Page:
Q&A with Suburban Propane leaders

May 13, 2013 By    

Four members of Suburban Propane’s leadership team, led by President and CEO Michael Dunn, participated on a conference call to talk about last year’s acquisition of Inergy’s retail propane operations and provide an update on the integration process. Dunn has been with the Whippany, N.J.-based company since 1997, becoming president in 2005 and CEO in 2009. Michael Stivala, CFO; Mark Wienberg, vice president of operational support and analysis; and Peter Teshima, managing director, also joined in. Here is what they had to say about the merger.

Was the timing of these large-scale acquisitions in 2012 (AmeriGas/Heritage Propane and Suburban Propane/Inergy) just coincidence or does it say something more about the state of the propane industry that the largest retailers are consolidating?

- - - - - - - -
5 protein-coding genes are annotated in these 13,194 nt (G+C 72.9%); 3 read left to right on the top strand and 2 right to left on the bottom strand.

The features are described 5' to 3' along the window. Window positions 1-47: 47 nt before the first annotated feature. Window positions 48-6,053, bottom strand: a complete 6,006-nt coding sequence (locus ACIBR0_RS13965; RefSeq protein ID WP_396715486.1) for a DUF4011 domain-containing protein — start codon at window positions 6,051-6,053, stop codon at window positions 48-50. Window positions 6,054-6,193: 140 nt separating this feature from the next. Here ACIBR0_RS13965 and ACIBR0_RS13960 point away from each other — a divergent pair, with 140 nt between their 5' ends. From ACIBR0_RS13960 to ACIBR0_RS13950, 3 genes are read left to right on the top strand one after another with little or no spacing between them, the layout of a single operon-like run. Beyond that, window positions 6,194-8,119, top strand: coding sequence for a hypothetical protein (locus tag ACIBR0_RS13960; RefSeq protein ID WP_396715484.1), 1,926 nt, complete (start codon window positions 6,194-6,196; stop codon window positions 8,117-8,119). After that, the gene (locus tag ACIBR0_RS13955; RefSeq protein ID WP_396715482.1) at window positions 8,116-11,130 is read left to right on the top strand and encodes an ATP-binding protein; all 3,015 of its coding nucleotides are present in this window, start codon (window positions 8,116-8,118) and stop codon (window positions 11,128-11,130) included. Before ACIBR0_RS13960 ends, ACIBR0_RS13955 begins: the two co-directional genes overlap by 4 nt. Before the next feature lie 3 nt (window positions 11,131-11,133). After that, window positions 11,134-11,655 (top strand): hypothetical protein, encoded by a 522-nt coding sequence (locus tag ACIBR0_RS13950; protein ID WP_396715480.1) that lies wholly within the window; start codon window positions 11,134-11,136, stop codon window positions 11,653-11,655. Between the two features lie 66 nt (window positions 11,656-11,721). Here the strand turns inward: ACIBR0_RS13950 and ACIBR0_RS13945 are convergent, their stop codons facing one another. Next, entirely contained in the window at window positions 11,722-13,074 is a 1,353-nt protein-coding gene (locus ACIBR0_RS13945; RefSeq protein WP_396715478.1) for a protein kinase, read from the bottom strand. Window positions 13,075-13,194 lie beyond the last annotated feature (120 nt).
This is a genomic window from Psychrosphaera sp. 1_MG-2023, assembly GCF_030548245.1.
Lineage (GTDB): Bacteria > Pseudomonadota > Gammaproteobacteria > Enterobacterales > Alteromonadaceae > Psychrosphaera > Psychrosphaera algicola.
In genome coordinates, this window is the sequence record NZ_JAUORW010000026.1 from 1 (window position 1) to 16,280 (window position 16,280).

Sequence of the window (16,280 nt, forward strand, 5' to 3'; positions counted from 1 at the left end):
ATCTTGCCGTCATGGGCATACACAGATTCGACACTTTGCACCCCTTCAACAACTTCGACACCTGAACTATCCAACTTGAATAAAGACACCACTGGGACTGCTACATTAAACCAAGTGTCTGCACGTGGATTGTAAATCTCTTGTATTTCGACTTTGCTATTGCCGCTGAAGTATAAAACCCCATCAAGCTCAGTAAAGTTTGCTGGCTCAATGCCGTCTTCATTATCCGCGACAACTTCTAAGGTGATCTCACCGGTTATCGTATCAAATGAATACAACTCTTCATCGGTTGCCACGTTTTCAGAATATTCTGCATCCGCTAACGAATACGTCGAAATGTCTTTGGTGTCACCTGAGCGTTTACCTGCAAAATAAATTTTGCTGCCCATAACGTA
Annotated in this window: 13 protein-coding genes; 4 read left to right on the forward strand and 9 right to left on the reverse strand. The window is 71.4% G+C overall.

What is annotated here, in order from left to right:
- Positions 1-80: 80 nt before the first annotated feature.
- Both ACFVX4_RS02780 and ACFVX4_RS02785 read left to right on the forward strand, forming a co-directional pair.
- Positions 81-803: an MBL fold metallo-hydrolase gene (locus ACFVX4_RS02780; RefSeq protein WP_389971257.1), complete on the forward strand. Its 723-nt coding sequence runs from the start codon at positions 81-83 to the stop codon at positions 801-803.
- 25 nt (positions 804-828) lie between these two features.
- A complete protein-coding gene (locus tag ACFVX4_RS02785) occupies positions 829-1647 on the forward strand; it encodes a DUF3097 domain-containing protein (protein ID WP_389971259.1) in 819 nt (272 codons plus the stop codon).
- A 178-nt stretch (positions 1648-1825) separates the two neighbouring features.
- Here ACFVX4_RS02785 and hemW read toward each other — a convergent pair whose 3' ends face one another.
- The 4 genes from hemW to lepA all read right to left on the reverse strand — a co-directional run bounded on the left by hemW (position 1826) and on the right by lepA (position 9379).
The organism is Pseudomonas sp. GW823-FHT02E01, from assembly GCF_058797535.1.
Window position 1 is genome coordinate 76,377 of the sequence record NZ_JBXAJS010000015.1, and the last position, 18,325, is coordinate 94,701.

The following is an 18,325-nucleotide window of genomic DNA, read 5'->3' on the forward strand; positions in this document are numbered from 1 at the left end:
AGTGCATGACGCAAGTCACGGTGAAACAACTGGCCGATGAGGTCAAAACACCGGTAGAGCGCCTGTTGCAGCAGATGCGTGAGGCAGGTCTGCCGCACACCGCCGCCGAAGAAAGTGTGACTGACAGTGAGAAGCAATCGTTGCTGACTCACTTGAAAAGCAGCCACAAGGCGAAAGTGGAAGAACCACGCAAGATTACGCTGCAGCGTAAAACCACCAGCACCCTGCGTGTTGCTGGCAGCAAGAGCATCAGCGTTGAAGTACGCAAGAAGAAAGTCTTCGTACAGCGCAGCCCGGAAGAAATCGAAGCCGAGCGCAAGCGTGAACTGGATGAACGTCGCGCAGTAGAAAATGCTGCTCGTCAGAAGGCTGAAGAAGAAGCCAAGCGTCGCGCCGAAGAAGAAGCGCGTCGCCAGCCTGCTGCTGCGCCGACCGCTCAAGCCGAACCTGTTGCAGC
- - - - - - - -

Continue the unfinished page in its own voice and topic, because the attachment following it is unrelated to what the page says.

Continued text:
Dunn: The reality is that it is pure coincidence. The industry had a need to consolidate for some time. These two steps in 2012 were very positive to consolidate the industry – at least among the majors.

Why did Suburban feel Inergy would make such a good fit for the company? 

Dunn: Inergy was attractive from a geographical perspective, with a good concentration on the East Coast. It also gave us an opportunity to expand our presence in 11 more states. We were in a few of these states years ago. Since leaving, we have become more sophisticated in our operating model, and today we are much more comfortable getting back into these markets. We also viewed the Inergy team to be safe operators, which I think is an important point in the propane industry that at times gets somewhat overlooked. And we felt their business practices, in general, were sound. Getting to know them over the last 10 to 11 months has confirmed that perception.

Suburban recently completed the first full quarter of operations since acquiring Inergy. What did that quarter reveal about the company following the acquisition, including  areas where it might need to improve?